President Corazon Aquino moved into a palace guest house across from the freshly fumigated former residence of deposed president Ferdinand Marcos today as members of her Cabinet said there was virtual unanimity on formally declaring a "revolutionary government" to help sweep away remnants of Marcos 20-year rule.
Cabinet ministers in Aquino's 13-day-old administration said such a formal declaration would speed up and simplify the tasks of dissolving the National Assembly, writing a new constitution, and holding new local elections.
Luis Villafuerte, the head of a commission on government reorganization, said that declaring a revolutionary government would merely clarify a situation that already exists.
However, members of Marcos' ousted regime, led by his running mate in last month's presidential election, Arturo Tolentino, charged that the Aquino government was illegal and called for a recount of the ballots in the Feb. 7 poll. They said Aquino was installed by a "coup d'etat" and expressed fears that her administration would turn out "worse than a dictatorship."
Tolentino, 75, claimed he was the "vice president-elect" and said that as far as he was concerned, "Mr. Marcos is still legally the president of the Philippines."
Marcos' former political affairs minister, Leonardo Perez, said that "as a revolutionary government," the Aquino administration "is necessarily dictatorial."
The former Marcos officials acknowledged, however, that there has been no significant retribution against them by the new government. But they expressed fears that this might happen under a proclaimed "revolutionary government."
Justice Minister Neptali Gonzales argued that "this is not the legal or political monster with which revolutionary governments are associated in the rest of the world."
Commission head Villafuerte said that "we have no choice" but to make such a formal declaration, which he said is likely after a Cabinet meeting Wednesday.
Following the declaration, he said, the National Assembly "will be abolished" and a new constitution drafted. Then elections would be held for a new national legislature as well as for governors, mayors and other local officials. Villafuerte said he would advocate that the "revolutionary government" remain in effect for six months while the whole process is completed, and that the administration "then revert back to a constitutional government."
Vice President Salvador Laurel has spoken of having an appointed commission of 30 to 50 members draft a new constitution and then put it to a national referendum for ratification to save the time and expense involved in electing a constitutional convention.
Aquino already has called off local elections that had been set for May on grounds of expense and still-inflamed political passions. Her local governments minister, Aquilino Pimentel, has been charged with appointing new governors and mayors temporarily to replace the incumbents, whose terms of office expired March 3.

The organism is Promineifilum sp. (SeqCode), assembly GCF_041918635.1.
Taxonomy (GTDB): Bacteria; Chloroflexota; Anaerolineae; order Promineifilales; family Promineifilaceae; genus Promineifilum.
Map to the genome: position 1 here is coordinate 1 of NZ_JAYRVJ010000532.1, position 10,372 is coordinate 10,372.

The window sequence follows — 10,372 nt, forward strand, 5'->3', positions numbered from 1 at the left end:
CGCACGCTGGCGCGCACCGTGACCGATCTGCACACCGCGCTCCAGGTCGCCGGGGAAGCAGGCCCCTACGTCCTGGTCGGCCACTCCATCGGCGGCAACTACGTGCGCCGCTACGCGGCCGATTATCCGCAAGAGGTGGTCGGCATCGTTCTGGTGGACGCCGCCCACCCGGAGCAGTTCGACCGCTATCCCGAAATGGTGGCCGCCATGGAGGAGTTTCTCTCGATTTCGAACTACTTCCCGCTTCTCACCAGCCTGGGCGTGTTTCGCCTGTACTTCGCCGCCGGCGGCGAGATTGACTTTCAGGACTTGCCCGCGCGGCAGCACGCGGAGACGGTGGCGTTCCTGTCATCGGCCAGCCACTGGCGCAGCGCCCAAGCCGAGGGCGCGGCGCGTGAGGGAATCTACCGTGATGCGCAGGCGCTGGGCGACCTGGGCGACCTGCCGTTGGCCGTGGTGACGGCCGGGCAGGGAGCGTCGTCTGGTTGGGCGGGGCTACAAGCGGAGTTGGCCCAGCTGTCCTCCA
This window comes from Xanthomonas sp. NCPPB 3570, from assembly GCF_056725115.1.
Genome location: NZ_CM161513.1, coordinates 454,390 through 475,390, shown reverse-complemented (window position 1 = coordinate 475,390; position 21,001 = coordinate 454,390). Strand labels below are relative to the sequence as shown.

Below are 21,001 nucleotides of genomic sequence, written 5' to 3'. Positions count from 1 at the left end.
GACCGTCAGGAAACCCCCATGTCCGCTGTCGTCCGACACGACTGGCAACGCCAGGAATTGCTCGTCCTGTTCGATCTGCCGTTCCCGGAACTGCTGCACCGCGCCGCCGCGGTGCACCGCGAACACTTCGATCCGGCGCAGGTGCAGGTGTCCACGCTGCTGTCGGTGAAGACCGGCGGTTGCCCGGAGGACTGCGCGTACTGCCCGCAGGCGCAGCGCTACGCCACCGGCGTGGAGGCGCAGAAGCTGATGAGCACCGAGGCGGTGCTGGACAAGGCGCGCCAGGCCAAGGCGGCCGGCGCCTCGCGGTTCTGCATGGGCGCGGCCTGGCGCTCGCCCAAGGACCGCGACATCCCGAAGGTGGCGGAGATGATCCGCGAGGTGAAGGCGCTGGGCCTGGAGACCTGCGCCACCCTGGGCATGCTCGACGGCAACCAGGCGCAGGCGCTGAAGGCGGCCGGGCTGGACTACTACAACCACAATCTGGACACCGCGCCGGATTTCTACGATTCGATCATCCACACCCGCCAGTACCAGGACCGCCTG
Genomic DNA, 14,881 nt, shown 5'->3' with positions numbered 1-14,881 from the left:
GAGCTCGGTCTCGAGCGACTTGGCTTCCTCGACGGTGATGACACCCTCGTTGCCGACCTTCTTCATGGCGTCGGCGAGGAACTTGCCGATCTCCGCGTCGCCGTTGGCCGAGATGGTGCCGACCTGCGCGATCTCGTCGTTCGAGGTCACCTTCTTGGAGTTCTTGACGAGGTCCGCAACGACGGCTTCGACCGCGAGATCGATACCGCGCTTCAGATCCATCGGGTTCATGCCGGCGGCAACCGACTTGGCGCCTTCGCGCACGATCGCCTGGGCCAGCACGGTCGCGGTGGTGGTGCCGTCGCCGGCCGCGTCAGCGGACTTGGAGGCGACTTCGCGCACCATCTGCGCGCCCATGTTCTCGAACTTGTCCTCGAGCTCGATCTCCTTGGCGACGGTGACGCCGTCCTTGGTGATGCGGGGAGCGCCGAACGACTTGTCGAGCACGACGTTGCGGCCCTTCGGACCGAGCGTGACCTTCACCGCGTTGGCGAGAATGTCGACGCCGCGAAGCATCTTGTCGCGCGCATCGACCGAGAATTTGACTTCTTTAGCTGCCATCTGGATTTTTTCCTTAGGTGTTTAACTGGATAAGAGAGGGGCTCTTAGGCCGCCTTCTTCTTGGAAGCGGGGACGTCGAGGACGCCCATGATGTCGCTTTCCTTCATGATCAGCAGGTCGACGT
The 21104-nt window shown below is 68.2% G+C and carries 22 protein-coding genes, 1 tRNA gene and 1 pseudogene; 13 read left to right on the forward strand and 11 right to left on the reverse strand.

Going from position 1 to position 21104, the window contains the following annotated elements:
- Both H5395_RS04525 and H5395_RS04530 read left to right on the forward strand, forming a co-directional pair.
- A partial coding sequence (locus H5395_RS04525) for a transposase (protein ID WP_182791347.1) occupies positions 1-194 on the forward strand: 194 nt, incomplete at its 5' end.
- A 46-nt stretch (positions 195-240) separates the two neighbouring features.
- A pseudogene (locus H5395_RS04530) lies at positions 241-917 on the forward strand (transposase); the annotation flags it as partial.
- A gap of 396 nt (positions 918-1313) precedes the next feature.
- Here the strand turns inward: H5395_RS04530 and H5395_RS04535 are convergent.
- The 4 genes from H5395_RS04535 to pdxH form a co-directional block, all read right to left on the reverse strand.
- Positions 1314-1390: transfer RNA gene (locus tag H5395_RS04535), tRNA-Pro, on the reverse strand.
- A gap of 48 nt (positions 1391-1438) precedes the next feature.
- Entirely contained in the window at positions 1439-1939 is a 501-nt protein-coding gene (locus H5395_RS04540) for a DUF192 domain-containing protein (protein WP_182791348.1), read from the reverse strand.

Leaders of Marcos' party have objected strenuously to the proposed constitutional commission, the appointments of local officials, the planned dissolution of the legislature and other proposals for dismantling Marcos' political legacy. But they seem poorly placed to do much about their complaints in view of popular support for the military-led revolt that swept Aquino into power.
As Tolentino and two other members of Marcos' ousted party debated with three of Aquino's new Cabinet ministers at a weekly breakfast news forum, Aquino was making the symbolically important move into the Malacanang presidential palace compound from a cramped office in the capital's Makati business district.
Shortly after arriving at the palace guest house, where she intends to hold office, Aquino received Australian Foreign Minister Bill Hayden. He expressed confidence in the new government and told reporters afterward that Australia would double its aid to the Philippines to $17.5 million a year.
Hayden also said the Australian treasury department was looking for any Marcos investments in Australia but so far had not identified any. He said, however, that Eduardo Cojuangco, one of the Marcos associates who Philippine investigators say benefited substantially from his friendship with Marcos, had invested heavily in Australia and that his holdings were being investigated.
Aquino's move and Hayden's visit came after more than a week of intensive cleaning of the Spanish-style palace following the hasty flight Feb. 25 of Marcos, his family, his military chief of staff and dozens of aides, bodyguards and household servants. After they left on their way to exile in Hawaii, supporters who were left behind and, later, mobs of Marcos opponents, ransacked and looted parts of the palace not already in disarray from the panicky departure.
Besides receipts for millions of dollars worth of purchases of jewelry, clothing, antiques and other items, palace cleaners found scrapbooks containing photographs of what were believed to be the Marcos' expensive homes and buildings in the United States and Europe, along with their lavishly appointed interiors.
In addition to a vast stock of medicines at the palace, a copy of a University of Texas Medical School publication called "A Handbook for Renal Transplant Outpatients" was found in Marcos' quarters.